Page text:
4.21 – If the contents of one’s consciousness could be observed by another, there would be endless perceptions of perceptions, and memories would be confused.
चित्तान्तर दृश्ये बुद्धिबुद्धेः अतिप्रसङ्गः स्मृतिसंकरश्च ॥२१॥
chitta antara drishye buddhi-buddheh atiprasangah smriti sankarah cha
- chitta – consciousness; field of consciousness; reflecting; mind; thought
- antara – another; different
- drishye – seen; observed; perceived
- buddhi-buddheh – perception of perceptions
- atiprasangah – endless; excessive; abundance
- smriti – memory; recollection; remembrance
- sankarah – confusion; mixed together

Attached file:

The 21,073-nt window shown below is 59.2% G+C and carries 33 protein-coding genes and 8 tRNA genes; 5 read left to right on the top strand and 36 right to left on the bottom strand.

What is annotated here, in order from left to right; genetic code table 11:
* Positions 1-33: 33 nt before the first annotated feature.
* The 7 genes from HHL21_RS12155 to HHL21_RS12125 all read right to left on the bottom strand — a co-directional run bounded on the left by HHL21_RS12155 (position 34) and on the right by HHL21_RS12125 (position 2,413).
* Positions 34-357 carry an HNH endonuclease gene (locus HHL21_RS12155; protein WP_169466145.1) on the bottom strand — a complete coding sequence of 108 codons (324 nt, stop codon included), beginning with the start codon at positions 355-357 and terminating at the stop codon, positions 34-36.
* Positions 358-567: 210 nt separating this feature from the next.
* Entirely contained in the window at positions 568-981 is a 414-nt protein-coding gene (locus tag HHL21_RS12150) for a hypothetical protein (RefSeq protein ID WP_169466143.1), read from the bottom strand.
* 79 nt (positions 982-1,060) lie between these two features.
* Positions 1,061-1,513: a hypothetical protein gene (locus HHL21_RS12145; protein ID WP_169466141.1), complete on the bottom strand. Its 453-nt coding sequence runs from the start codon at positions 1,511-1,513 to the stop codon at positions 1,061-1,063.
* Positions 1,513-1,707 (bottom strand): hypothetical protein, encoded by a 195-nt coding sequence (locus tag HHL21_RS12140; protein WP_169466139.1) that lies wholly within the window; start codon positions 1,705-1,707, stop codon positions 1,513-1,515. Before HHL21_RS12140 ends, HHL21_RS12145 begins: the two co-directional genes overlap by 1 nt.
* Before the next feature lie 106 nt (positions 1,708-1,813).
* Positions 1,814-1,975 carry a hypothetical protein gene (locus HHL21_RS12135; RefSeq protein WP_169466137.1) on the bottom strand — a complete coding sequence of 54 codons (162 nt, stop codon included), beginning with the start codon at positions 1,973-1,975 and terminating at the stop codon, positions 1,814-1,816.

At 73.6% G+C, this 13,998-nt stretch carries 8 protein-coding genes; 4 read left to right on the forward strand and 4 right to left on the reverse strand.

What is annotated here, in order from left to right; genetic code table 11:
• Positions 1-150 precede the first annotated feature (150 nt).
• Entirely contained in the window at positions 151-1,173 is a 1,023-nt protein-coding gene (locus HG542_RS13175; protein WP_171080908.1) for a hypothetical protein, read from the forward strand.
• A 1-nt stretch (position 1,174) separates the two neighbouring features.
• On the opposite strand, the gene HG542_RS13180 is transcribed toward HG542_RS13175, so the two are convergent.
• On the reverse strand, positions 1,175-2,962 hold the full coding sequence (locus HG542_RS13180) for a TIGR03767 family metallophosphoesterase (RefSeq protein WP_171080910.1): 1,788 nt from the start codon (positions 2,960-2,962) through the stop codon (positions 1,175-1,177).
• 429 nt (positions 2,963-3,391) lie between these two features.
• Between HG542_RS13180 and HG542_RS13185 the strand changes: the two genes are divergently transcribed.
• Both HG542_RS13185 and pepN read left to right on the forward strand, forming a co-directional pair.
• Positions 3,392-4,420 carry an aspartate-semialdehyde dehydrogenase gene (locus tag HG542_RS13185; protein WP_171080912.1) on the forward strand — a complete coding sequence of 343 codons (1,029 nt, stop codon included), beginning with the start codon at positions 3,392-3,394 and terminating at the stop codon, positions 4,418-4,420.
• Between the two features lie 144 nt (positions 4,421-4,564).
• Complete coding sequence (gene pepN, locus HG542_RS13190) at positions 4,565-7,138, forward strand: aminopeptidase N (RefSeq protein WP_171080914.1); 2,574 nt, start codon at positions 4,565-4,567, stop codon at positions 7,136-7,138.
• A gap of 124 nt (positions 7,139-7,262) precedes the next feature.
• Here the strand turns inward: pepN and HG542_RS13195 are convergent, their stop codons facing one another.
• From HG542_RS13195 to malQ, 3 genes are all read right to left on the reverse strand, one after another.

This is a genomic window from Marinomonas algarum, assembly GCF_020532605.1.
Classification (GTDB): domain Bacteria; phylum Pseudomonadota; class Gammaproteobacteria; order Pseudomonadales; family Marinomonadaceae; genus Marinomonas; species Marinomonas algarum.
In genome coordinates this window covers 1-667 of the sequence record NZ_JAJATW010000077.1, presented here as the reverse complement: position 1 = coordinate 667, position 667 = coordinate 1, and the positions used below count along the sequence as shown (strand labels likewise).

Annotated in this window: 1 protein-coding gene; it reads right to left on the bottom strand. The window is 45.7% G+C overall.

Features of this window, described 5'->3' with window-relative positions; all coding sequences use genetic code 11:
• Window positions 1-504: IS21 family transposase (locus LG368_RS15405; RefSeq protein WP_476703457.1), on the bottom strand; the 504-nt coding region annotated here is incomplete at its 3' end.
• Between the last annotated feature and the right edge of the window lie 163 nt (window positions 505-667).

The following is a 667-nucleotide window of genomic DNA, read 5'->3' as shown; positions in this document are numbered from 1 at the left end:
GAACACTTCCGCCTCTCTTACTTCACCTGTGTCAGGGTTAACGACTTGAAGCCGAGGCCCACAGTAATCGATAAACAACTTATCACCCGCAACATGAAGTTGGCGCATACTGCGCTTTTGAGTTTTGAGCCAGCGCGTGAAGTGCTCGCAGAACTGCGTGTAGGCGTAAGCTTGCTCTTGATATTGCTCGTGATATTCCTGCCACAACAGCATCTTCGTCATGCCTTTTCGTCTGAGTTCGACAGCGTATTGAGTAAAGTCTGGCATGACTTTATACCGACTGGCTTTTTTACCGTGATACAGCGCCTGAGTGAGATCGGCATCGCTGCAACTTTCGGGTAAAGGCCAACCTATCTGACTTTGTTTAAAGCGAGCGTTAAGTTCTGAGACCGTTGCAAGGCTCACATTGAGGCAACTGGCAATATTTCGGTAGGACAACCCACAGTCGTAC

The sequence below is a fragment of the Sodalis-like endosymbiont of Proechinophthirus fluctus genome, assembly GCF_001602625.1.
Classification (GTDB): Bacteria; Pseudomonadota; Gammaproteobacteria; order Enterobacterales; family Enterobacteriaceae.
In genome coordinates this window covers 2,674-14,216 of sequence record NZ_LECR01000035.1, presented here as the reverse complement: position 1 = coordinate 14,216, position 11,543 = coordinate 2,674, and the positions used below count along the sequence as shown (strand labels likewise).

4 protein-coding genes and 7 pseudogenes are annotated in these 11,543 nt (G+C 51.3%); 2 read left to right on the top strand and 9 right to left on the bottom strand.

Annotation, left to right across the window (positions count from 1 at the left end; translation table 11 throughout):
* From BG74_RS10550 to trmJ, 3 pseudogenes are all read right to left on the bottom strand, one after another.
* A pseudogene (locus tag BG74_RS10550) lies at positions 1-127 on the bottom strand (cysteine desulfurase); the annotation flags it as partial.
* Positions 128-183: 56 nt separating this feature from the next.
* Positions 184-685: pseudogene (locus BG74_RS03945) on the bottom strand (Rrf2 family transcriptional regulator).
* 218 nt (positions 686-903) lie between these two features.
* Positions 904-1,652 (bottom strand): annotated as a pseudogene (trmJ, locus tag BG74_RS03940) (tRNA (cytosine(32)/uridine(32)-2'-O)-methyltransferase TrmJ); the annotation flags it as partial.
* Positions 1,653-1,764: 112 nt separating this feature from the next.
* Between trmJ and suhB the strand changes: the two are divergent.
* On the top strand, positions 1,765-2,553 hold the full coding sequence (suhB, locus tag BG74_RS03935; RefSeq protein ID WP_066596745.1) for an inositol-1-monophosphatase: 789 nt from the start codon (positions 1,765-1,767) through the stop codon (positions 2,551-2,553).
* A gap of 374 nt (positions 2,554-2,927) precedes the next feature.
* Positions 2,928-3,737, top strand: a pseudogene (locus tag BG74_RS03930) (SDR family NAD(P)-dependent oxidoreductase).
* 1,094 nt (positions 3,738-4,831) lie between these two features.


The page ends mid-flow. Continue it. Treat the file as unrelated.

- cha – and; also; both
This sutra gives us an interesting visual, like a carnival exhibit of mirrors that reflect an infinite line of distorted images.
As much as we may wish to peer into the contents of another’s consciousness, we would quickly become confused and disoriented. Likewise, if we could simultaneously see inside the minds of many souls, we would instantly become lost in the chaos.
We may all share a universal Awareness, but we are each individualized expressions of that Awareness. Like rays of sunshine, we are only aware of the contents within the range of our beam.